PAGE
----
Study abroad: daily life, studying and roommates

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Study abroad: daily life, studying and roommates

“I met amazing people [whom] I would have never met just being on campus,” UNO student Bond Ruggles said of meeting other students studying abroad. Pictured above are two students enjoying some free time in Japan.

“I met amazing people [whom] I would have never met just being on campus,” UNO student Bond Ruggles said of meeting other students studying abroad. Pictured above are two students enjoying some free time in Japan.

Photo courtesy of UNO-Japan on Facebook

“I met amazing people [whom] I would have never met just being on campus,” UNO student Bond Ruggles said of meeting other students studying abroad. Pictured above are two students enjoying some free time in Japan.

Photo courtesy of UNO-Japan on Facebook

Photo courtesy of UNO-Japan on Facebook

“I met amazing people [whom] I would have never met just being on campus,” UNO student Bond Ruggles said of meeting other students studying abroad. Pictured above are two students enjoying some free time in Japan.

Demi Guillory, Reporter

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A group of UNO students shared their firsthand experiences studying abroad, giving insight into the study-life balance and life with new, unfamiliar people. For undecided students who may be interested in studying abroad but have apprehensions about the challenges of balancing studies with free time for exploration, their collective experiences may inspire them.

Classes in UNO’s study abroad programs run four days a week from Monday to Thursday, allowing students three full days to themselves.

UNO student Carolyn Suarez said this was extremely helpful for mastering the balance between studies and free time. Saurez limited herself to just two classes and scheduled them early in the day. Her classes were finished by noon, which allotted her the rest of the day to explore. And while she personally had no difficulty balancing the two, she realizes the prospect can seem overwhelming and offered some simple, straightforward advice — “know how to manage your time and don’t stress.”

Annemarie Picolo had a similar schedule and offered some of her own encouragement. “I’m a big procrastinator at times, but I really pushed to get my work done early on this trip, and that ended up being one of the biggest things I did to improve my experience,” she said.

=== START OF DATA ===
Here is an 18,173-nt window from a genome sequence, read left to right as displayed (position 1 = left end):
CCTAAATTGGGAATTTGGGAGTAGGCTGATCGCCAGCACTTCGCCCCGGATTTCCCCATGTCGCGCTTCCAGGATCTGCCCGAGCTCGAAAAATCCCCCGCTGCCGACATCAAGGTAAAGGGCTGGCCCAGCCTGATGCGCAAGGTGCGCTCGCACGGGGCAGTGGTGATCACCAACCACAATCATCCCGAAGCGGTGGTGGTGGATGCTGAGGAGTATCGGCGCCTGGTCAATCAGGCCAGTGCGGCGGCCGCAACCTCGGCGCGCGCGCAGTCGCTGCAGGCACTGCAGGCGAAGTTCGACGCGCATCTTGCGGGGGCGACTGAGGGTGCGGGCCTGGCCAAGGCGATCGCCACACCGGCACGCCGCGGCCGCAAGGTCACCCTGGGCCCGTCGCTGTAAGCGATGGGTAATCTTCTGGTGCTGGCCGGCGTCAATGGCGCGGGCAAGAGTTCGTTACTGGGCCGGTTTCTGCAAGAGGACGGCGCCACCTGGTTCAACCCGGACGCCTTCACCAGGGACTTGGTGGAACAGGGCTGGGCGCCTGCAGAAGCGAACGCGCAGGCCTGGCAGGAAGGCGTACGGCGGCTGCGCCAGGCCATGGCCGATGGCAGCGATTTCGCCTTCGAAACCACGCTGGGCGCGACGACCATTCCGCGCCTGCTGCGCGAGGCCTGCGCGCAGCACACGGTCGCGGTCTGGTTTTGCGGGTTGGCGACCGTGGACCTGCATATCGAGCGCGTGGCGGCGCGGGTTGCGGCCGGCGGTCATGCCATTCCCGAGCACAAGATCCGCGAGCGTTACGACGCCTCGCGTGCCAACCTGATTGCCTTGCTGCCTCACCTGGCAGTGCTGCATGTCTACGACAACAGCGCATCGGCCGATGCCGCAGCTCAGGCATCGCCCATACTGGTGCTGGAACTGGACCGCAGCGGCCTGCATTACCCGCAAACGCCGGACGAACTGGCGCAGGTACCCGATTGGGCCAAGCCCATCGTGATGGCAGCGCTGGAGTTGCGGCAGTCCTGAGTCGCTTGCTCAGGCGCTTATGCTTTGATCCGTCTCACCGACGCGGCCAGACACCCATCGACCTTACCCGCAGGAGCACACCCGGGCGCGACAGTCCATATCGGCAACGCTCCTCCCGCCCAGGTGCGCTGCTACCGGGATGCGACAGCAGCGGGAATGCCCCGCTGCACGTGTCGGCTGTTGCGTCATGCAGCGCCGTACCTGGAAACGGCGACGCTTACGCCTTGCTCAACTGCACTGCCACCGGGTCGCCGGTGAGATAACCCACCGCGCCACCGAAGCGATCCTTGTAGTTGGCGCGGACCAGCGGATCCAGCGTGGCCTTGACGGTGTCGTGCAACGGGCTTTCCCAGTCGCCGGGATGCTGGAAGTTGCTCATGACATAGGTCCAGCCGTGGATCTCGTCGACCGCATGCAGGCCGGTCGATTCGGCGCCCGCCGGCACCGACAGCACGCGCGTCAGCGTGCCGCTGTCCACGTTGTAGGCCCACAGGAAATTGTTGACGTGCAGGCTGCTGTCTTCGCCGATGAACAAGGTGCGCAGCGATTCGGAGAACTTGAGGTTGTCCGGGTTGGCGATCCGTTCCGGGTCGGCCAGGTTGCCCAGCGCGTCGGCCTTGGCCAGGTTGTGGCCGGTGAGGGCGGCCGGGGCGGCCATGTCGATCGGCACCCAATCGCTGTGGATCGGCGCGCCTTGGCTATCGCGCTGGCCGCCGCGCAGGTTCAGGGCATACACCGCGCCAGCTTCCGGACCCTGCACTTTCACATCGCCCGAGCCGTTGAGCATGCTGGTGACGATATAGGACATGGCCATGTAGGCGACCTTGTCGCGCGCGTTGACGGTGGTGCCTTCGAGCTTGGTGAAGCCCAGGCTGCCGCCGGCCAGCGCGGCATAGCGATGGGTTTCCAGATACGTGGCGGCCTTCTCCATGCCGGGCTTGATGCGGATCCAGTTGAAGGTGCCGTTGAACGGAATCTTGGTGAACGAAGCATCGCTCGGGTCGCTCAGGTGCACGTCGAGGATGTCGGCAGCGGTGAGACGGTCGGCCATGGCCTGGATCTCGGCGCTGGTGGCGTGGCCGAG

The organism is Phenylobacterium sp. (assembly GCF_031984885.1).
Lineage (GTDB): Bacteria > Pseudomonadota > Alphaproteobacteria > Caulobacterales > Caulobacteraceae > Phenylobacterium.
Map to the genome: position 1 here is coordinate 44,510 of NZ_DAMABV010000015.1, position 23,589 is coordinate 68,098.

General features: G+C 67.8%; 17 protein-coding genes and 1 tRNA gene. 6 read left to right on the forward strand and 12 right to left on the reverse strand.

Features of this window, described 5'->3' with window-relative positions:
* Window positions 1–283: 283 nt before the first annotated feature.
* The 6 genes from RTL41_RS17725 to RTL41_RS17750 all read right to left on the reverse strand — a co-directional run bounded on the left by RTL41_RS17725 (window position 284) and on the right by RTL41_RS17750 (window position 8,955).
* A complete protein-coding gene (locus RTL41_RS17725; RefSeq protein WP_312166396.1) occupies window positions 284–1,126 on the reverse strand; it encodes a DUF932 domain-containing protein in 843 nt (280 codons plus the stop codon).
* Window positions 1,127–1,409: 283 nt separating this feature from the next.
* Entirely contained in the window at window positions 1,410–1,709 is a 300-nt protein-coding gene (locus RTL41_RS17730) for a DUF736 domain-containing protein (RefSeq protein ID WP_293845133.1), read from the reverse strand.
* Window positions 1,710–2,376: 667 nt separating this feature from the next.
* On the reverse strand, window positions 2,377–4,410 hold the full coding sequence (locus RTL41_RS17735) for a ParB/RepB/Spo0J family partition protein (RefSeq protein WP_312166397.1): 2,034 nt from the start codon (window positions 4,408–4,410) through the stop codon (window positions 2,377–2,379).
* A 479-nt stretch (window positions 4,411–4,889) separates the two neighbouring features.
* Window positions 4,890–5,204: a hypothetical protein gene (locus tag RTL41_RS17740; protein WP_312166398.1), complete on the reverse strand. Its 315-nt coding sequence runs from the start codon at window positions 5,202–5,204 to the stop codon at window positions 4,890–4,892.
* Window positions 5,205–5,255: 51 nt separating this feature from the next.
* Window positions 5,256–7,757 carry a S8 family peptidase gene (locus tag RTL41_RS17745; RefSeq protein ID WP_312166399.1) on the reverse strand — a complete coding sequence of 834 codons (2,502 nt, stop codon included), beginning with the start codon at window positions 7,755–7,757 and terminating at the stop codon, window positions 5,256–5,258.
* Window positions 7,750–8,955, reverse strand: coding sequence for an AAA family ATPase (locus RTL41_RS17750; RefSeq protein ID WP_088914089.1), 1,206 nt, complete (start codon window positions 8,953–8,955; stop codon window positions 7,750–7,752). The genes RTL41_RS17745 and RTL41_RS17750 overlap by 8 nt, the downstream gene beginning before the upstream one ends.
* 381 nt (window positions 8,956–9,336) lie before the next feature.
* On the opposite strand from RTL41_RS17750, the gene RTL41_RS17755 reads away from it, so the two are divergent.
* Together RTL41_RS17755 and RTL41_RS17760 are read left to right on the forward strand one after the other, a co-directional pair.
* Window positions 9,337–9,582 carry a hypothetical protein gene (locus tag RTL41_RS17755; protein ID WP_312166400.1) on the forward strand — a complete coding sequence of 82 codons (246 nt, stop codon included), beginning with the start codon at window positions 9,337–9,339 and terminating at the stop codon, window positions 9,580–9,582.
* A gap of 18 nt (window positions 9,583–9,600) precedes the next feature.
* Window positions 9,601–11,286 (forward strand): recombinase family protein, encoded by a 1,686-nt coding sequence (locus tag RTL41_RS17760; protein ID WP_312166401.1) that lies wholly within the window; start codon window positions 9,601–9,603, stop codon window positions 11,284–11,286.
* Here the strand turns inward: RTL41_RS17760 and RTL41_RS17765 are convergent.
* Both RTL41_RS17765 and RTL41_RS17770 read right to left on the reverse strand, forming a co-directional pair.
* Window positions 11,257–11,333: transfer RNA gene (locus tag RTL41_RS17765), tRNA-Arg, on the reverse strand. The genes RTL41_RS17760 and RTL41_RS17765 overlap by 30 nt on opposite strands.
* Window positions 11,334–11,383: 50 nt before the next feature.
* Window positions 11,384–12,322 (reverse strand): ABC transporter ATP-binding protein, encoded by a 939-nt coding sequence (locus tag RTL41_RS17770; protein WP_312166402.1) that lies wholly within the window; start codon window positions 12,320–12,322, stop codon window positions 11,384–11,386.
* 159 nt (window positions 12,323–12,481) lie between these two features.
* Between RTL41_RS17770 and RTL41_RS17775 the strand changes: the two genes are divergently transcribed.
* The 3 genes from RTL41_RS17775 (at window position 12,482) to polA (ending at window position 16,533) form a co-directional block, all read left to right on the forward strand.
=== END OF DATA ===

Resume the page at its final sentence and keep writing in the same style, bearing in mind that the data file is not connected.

Effective time management was something she learned studying abroad in Japan, allowing her to get “so much” more from the experience.

Picolo added that since classes end “really early” in the day, and once the “minimal” homework assigned is completed, “you literally have all afternoon, night and through to the next class period to explore.”

For Gabrielle Bonck, who studied in both Austria and Japan, finding the balance was not a challenge. “I’m a biology student getting a minor in history and have always been organized and on top of school,” she explained. Planning ahead and using time productively by reading on trains or buses is key, Bonck said. She understands that some may find it more difficult, however, and suggests preparing ahead of time while reminding students that they are earning credit for these classes, so it’s “important to take them seriously.”

New roommate assignments can also cause misgivings, but Harihar Ojha says she genuinely enjoyed getting to meet new people. He lived with roommates in both Costa Rica and Innsbruck. Ojha, who didn’t know anyone before going to both countries, said he “really enjoyed the company” and keeps in close contact with all his former roommates.

“These people are part of my life. I will never forget them,” he said. An international student originally from Nepal, Ojha now feels like he can call UNO his home because of the lifelong friends made through these programs.

Dylana Evans and Bond Ruggles did not have roommates, but they share the same sentiments. Ruggles, who studied in Innsbruck, paid extra money for his own room and joked that it was the best money he’s ever spent.

“However, my neighbors were amazing,” he said, referring to his two next-door neighbors from the University of Georgia. He also has kept in touch with them. “One of them was just in New Orleans, and we went to eat lunch to catch up,” he said.

In France, Evans lived in her own apartment within a student complex. She didn’t know anyone before the trip either, but bonded with many people she still talks to today. “There were many nights that we would have get-togethers outside the apartments or at the park, drinking wine and eating baguettes,” she said.

Ruggles had some parting encouragement for those left with no choice but to get a roommate. “Living with anyone has its challenges, but with so much to do, I do not think there was enough time for anyone to get on each other’s nerves,” he said. “It was just too easy to leave and find something to do alone or with a different person or group.”

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